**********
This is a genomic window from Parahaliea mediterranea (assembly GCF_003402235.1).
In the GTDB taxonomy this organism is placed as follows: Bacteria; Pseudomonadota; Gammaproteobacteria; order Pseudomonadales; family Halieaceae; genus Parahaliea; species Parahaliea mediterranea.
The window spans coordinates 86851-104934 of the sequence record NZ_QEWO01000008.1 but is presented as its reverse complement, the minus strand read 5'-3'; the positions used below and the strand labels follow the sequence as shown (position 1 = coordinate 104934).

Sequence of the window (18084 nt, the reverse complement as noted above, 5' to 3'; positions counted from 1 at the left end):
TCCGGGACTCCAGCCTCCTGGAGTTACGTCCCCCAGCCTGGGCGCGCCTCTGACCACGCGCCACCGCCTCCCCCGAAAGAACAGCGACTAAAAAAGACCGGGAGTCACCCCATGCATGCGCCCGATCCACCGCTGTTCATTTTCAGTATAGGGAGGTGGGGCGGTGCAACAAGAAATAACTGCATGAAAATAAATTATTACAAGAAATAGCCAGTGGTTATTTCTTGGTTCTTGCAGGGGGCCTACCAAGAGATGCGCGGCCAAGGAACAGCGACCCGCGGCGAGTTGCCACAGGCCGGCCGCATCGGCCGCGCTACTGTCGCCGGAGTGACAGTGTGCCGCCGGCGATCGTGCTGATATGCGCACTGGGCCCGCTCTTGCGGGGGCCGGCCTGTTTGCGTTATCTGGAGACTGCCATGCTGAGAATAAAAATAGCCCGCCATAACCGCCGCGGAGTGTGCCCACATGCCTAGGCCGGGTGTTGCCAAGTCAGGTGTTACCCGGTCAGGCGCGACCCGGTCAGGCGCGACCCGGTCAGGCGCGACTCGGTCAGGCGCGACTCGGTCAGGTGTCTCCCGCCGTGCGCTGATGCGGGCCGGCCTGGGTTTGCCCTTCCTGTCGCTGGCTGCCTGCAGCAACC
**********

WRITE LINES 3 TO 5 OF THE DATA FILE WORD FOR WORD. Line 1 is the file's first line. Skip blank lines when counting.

The window spans coordinates 86851-104934 of the sequence record NZ_QEWO01000008.1 but is presented as its reverse complement, the minus strand read 5'-3'; the positions used below and the strand labels follow the sequence as shown (position 1 = coordinate 104934).

Sequence of the window (18084 nt, the reverse complement as noted above, 5' to 3'; positions counted from 1 at the left end):
TCCGGGACTCCAGCCTCCTGGAGTTACGTCCCCCAGCCTGGGCGCGCCTCTGACCACGCGCCACCGCCTCCCCCGAAAGAACAGCGACTAAAAAAGACCGGGAGTCACCCCATGCATGCGCCCGATCCACCGCTGTTCATTTTCAGTATAGGGAGGTGGGGCGGTGCAACAAGAAATAACTGCATGAAAATAAATTATTACAAGAAATAGCCAGTGGTTATTTCTTGGTTCTTGCAGGGGGCCTACCAAGAGATGCGCGGCCAAGGAACAGCGACCCGCGGCGAGTTGCCACAGGCCGGCCGCATCGGCCGCGCTACTGTCGCCGGAGTGACAGTGTGCCGCCGGCGATCGTGCTGATATGCGCACTGGGCCCGCTCTTGCGGGGGCCGGCCTGTTTGCGTTATCTGGAGACTGCCATGCTGAGAATAAAAATAGCCCGCCATAACCGCCGCGGAGTGTGCCCACATGCCTAGGCCGGGTGTTGCCAAGTCAGGTGTTACCCGGTCAGGCGCGACCCGGTCAGGCGCGACCCGGTCAGGCGCGACTCGGTCAGGCGCGACTCGGTCAGGTGTCTCCCGCCGTGCGCTGATGCGGGCCGGCCTGGGTTTGCCCTTCCTGTCGCTGGCTGCCTGCAGCAACC